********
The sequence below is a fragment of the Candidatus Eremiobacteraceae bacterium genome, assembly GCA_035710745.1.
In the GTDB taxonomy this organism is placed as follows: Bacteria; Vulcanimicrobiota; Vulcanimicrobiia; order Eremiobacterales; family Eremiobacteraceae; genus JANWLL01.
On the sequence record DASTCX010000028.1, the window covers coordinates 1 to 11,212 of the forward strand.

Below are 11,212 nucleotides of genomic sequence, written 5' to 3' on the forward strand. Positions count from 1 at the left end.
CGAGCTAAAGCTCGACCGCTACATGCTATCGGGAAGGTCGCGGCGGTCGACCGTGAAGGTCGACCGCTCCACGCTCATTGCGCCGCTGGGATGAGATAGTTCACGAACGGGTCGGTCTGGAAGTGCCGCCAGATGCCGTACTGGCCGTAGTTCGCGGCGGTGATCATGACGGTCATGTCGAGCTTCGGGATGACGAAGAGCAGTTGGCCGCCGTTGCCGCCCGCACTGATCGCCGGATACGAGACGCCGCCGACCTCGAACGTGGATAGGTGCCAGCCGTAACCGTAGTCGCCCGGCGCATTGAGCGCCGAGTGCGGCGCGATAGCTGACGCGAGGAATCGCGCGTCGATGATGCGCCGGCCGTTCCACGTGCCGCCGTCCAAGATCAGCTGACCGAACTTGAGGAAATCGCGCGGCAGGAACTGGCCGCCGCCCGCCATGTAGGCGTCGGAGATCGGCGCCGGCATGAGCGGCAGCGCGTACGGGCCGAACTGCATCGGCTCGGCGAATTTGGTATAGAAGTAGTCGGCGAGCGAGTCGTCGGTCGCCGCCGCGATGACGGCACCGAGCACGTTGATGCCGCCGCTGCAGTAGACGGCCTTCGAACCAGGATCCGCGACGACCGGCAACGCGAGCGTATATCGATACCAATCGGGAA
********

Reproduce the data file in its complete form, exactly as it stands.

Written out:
The sequence below is a fragment of the Candidatus Eremiobacteraceae bacterium genome, assembly GCA_035710745.1.
In the GTDB taxonomy this organism is placed as follows: Bacteria; Vulcanimicrobiota; Vulcanimicrobiia; order Eremiobacterales; family Eremiobacteraceae; genus JANWLL01.
On the sequence record DASTCX010000028.1, the window covers coordinates 1 to 11,212 of the forward strand.

Below are 11,212 nucleotides of genomic sequence, written 5' to 3' on the forward strand. Positions count from 1 at the left end.
CGAGCTAAAGCTCGACCGCTACATGCTATCGGGAAGGTCGCGGCGGTCGACCGTGAAGGTCGACCGCTCCACGCTCATTGCGCCGCTGGGATGAGATAGTTCACGAACGGGTCGGTCTGGAAGTGCCGCCAGATGCCGTACTGGCCGTAGTTCGCGGCGGTGATCATGACGGTCATGTCGAGCTTCGGGATGACGAAGAGCAGTTGGCCGCCGTTGCCGCCCGCACTGATCGCCGGATACGAGACGCCGCCGACCTCGAACGTGGATAGGTGCCAGCCGTAACCGTAGTCGCCCGGCGCATTGAGCGCCGAGTGCGGCGCGATAGCTGACGCGAGGAATCGCGCGTCGATGATGCGCCGGCCGTTCCACGTGCCGCCGTCCAAGATCAGCTGACCGAACTTGAGGAAATCGCGCGGCAGGAACTGGCCGCCGCCCGCCATGTAGGCGTCGGAGATCGGCGCCGGCATGAGCGGCAGCGCGTACGGGCCGAACTGCATCGGCTCGGCGAATTTGGTATAGAAGTAGTCGGCGAGCGAGTCGTCGGTCGCCGCCGCGATGACGGCACCGAGCACGTTGATGCCGCCGCTGCAGTAGACGGCCTTCGAACCAGGATCCGCGACGACCGGCAACGCGAGCGTATATCGATACCAATCGGGAA